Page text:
By Aarti Krishnan, University of Manchester & the Overseas Development Institute
With the advancement of globalisation, 80% of trade flows through global value chains (GVCs). Agriculture and agro-processing GVCs are one of the largest employers for less developed countries, especially in Africa and Asia. With demand for food growing globally between 59% to 98% by 2050, and a world population estimated at 9.7 billion, there will be a severe drain on finite natural resources of land, water, materials and energy, that our economy depends on. Researchers have called for an urgent need to decouple environmental degradation from economic growth so that the economy can grow without using more resources and exacerbating environmental problems.
Some allude to the decoupling delusion, suggesting that genuine decoupling is impossible. Rather, they advocate substituting ‘intensively negative environmental practices’ with less intensive or neutral practices. This should be accompanied by shifting the environmental pressures of greening ‘ through compliance to standards’ down the value chain to lower tier suppliers like farmers and micro enterprises (MEs) in less developed and developing countries.
If indeed there is such a high dependence on ‘greening from the bottom’, then how long can farmers and MEs be squeezed to bear the burden of environmental costs for everyone else in the value chain? To understand this, we need to unpack the reciprocal relationships between the environment, farmers and MEs.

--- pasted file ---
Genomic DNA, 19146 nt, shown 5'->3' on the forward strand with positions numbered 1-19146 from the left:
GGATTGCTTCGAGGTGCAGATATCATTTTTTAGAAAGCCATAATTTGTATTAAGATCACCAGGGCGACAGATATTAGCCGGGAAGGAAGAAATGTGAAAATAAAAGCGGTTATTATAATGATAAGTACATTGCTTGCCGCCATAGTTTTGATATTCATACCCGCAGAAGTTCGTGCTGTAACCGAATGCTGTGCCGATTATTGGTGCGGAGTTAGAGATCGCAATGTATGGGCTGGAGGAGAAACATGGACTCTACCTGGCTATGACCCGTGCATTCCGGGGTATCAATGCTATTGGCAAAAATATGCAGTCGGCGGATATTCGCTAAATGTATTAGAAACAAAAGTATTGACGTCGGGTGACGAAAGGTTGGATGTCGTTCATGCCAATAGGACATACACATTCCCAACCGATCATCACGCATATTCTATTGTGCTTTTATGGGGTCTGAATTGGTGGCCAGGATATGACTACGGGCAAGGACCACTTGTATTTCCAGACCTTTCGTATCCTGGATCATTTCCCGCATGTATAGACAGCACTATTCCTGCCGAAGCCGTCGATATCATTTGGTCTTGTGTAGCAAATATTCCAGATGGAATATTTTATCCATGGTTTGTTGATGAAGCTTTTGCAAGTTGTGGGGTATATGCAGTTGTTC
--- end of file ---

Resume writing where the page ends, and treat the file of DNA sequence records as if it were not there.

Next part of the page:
WHY do we need to take the environment seriously in global value chains?
There are only a few ‘places’ in the world where we can grow specific types of foods, for instance, there are only 9 countries where avocados can be grown, thus large retailers such as supermarkets (e.g. Walmart, Tesco, Carrefour), online grocers (e.g. Ocado, Big Basket) and processors (e.g. Del Monte, Cargill, ADM) carefully select ‘places’ based on the natural endowments and resource deposits that they can appropriate to sustain their profits. Consequently, many of these ‘places’ are in Africa and Asia. Farmers, by virtue of their livelihood, are ‘fixed’ to specific ‘places’. These ‘places’ are fixed because of two elements . The first is farmers’ land (size, soil quality) and water access on farmland and other geological and topographical factors; and the second is the vulnerability to uncertain climate change and shocks farmers face, which compounds possible degradation of a farmer’s ‘place’.
Photo by Aarti Krishnan